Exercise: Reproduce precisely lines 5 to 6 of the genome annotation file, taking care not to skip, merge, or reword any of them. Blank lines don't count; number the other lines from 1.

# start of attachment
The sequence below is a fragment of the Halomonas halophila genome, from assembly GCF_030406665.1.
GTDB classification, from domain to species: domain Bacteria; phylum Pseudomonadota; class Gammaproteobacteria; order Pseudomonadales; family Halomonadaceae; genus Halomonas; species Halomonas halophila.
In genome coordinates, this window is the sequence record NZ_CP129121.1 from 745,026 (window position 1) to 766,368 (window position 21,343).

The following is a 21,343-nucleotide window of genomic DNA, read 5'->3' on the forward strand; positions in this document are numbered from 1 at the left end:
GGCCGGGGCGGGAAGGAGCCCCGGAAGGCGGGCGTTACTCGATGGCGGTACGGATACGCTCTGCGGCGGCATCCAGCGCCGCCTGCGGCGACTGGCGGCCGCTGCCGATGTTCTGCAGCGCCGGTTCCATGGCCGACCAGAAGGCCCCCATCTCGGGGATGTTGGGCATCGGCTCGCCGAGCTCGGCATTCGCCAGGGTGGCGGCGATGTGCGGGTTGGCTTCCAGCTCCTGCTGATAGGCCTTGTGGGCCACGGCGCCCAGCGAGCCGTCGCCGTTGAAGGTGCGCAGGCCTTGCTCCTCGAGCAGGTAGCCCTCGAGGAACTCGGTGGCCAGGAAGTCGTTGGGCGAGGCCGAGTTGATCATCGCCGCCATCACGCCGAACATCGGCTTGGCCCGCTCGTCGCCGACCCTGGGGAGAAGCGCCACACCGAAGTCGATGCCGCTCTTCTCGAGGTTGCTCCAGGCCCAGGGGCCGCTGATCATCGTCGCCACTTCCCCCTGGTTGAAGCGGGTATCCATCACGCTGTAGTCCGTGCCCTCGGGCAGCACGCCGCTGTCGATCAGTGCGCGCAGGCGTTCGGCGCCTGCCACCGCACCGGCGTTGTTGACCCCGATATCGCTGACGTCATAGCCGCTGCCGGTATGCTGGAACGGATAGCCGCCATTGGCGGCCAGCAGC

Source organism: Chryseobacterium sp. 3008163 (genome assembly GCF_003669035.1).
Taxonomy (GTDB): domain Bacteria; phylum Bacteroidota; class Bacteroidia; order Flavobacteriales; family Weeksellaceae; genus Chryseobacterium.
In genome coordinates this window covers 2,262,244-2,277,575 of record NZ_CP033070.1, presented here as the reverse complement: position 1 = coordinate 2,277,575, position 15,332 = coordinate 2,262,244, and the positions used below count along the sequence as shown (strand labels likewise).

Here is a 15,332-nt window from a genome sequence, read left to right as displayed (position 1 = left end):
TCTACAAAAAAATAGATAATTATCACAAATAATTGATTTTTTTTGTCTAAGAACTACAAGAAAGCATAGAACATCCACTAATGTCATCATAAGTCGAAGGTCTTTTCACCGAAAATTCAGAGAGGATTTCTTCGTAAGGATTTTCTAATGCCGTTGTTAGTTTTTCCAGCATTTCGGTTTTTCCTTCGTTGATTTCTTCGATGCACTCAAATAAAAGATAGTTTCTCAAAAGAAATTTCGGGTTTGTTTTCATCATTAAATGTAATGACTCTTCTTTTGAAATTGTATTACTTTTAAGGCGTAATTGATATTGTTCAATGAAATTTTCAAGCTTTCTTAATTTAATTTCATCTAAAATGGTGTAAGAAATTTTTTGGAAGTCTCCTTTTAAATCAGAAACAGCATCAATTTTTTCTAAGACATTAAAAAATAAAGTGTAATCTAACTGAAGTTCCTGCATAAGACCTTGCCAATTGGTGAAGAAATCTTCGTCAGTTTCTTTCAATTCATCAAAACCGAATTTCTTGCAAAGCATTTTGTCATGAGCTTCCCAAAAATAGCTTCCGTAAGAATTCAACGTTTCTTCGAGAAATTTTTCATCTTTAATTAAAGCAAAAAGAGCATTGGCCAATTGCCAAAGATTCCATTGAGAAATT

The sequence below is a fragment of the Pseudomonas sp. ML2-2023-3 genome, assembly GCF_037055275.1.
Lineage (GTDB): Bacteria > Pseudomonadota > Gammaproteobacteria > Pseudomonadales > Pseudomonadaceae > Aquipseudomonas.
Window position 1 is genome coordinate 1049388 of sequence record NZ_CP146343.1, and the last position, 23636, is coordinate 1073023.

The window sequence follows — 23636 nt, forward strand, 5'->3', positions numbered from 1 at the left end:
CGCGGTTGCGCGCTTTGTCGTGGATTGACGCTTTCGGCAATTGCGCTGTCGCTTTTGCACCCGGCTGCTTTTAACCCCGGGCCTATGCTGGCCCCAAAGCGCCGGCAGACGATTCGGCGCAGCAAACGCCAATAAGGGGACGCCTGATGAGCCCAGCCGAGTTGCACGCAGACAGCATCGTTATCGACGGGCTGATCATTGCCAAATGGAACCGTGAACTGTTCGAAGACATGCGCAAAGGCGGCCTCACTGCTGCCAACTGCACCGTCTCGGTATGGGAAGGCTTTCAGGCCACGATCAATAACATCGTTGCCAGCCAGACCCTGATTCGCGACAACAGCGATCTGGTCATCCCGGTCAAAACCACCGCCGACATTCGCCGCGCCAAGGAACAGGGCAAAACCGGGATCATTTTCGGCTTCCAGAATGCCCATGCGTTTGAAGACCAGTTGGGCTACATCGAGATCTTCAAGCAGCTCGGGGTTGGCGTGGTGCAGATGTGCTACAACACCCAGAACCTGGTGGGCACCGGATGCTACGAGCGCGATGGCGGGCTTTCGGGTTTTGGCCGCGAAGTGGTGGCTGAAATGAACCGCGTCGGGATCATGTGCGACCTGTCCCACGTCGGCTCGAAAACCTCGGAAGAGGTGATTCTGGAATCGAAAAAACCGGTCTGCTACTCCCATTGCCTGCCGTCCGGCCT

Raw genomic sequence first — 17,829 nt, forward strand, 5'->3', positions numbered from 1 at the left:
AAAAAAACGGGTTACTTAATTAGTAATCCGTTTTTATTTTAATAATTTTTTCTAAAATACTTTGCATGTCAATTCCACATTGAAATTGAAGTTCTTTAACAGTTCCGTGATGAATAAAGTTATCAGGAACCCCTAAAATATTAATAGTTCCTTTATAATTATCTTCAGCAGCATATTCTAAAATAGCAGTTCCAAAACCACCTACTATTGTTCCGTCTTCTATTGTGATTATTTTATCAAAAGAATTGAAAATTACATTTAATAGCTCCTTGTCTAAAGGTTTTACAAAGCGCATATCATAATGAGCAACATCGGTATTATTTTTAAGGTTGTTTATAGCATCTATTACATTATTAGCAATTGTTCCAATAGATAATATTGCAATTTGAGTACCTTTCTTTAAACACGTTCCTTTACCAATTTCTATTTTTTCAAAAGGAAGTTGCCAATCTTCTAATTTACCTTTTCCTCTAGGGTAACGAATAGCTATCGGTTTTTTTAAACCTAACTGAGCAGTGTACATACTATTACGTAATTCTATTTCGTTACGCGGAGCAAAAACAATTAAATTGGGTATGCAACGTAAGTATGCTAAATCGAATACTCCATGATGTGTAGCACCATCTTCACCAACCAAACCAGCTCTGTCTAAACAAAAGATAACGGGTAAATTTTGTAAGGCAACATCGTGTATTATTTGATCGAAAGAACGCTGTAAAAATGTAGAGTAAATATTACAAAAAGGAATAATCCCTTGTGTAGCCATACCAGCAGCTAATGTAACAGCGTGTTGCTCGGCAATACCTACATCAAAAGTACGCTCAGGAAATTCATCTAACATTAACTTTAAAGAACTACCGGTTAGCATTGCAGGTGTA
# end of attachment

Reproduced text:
GGCCGGGGCGGGAAGGAGCCCCGGAAGGCGGGCGTTACTCGATGGCGGTACGGATACGCTCTGCGGCGGCATCCAGCGCCGCCTGCGGCGACTGGCGGCCGCTGCCGATGTTCTGCAGCGCCGGTTCCATGGCCGACCAGAAGGCCCCCATCTCGGGGATGTTGGGCATCGGCTCGCCGAGCTCGGCATTCGCCAGGGTGGCGGCGATGTGCGGGTTGGCTTCCAGCTCCTGCTGATAGGCCTTGTGGGCCACGGCGCCCAGCGAGCCGTCGCCGTTGAAGGTGCGCAGGCCTTGCTCCTCGAGCAGGTAGCCCTCGAGGAACTCGGTGGCCAGGAAGTCGTTGGGCGAGGCCGAGTTGATCATCGCCGCCATCACGCCGAACATCGGCTTGGCCCGCTCGTCGCCGACCCTGGGGAGAAGCGCCACACCGAAGTCGATGCCGCTCTTCTCGAGGTTGCTCCAGGCCCAGGGGCCGCTGATCATCGTCGCCACTTCCCCCTGGTTGAAGCGGGTATCCATCACGCTGTAGTCCGTGCCCTCGGGCAGCACGCCGCTGTCGATCAGTGCGCGCAGGCGTTCGGCGCCTGCCACCGCACCGGCGTTGTTGACCCCGATATCGCTGACGTCATAGCCGCTGCCGGTATGCTGGAACGGATAGCCGCCATTGGCGGCCAGCAGC

Source organism: Chryseobacterium sp. 3008163 (genome assembly GCF_003669035.1).